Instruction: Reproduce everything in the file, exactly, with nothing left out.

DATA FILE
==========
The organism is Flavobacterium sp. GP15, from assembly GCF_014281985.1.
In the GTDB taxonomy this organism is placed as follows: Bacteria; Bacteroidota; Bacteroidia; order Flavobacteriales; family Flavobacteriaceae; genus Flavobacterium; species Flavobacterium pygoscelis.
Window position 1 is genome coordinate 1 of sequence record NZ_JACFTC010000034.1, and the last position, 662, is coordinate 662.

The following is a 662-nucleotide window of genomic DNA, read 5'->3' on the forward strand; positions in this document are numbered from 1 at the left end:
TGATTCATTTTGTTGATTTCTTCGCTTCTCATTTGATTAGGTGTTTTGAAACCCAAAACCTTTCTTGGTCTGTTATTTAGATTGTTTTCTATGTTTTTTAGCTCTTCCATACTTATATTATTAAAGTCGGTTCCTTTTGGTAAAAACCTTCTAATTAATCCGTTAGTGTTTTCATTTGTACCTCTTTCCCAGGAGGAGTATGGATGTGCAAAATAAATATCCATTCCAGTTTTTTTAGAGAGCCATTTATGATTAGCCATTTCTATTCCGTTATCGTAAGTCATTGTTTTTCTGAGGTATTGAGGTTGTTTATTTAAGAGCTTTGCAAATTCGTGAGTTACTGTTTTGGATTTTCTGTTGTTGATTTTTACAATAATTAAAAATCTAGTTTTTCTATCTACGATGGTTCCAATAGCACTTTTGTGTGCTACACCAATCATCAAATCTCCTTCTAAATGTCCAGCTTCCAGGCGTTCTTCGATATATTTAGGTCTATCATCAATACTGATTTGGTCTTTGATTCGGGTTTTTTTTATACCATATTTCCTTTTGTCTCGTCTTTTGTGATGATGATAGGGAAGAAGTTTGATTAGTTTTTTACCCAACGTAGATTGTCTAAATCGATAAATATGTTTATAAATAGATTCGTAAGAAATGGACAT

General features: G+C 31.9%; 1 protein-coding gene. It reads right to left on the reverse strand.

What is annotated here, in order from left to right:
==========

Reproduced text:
The organism is Flavobacterium sp. GP15, from assembly GCF_014281985.1.
In the GTDB taxonomy this organism is placed as follows: Bacteria; Bacteroidota; Bacteroidia; order Flavobacteriales; family Flavobacteriaceae; genus Flavobacterium; species Flavobacterium pygoscelis.
Window position 1 is genome coordinate 1 of sequence record NZ_JACFTC010000034.1, and the last position, 662, is coordinate 662.

The following is a 662-nucleotide window of genomic DNA, read 5'->3' on the forward strand; positions in this document are numbered from 1 at the left end:
TGATTCATTTTGTTGATTTCTTCGCTTCTCATTTGATTAGGTGTTTTGAAACCCAAAACCTTTCTTGGTCTGTTATTTAGATTGTTTTCTATGTTTTTTAGCTCTTCCATACTTATATTATTAAAGTCGGTTCCTTTTGGTAAAAACCTTCTAATTAATCCGTTAGTGTTTTCATTTGTACCTCTTTCCCAGGAGGAGTATGGATGTGCAAAATAAATATCCATTCCAGTTTTTTTAGAGAGCCATTTATGATTAGCCATTTCTATTCCGTTATCGTAAGTCATTGTTTTTCTGAGGTATTGAGGTTGTTTATTTAAGAGCTTTGCAAATTCGTGAGTTACTGTTTTGGATTTTCTGTTGTTGATTTTTACAATAATTAAAAATCTAGTTTTTCTATCTACGATGGTTCCAATAGCACTTTTGTGTGCTACACCAATCATCAAATCTCCTTCTAAATGTCCAGCTTCCAGGCGTTCTTCGATATATTTAGGTCTATCATCAATACTGATTTGGTCTTTGATTCGGGTTTTTTTTATACCATATTTCCTTTTGTCTCGTCTTTTGTGATGATGATAGGGAAGAAGTTTGATTAGTTTTTTACCCAACGTAGATTGTCTAAATCGATAAATATGTTTATAAATAGATTCGTAAGAAATGGACAT

General features: G+C 31.9%; 1 protein-coding gene. It reads right to left on the reverse strand.

What is annotated here, in order from left to right: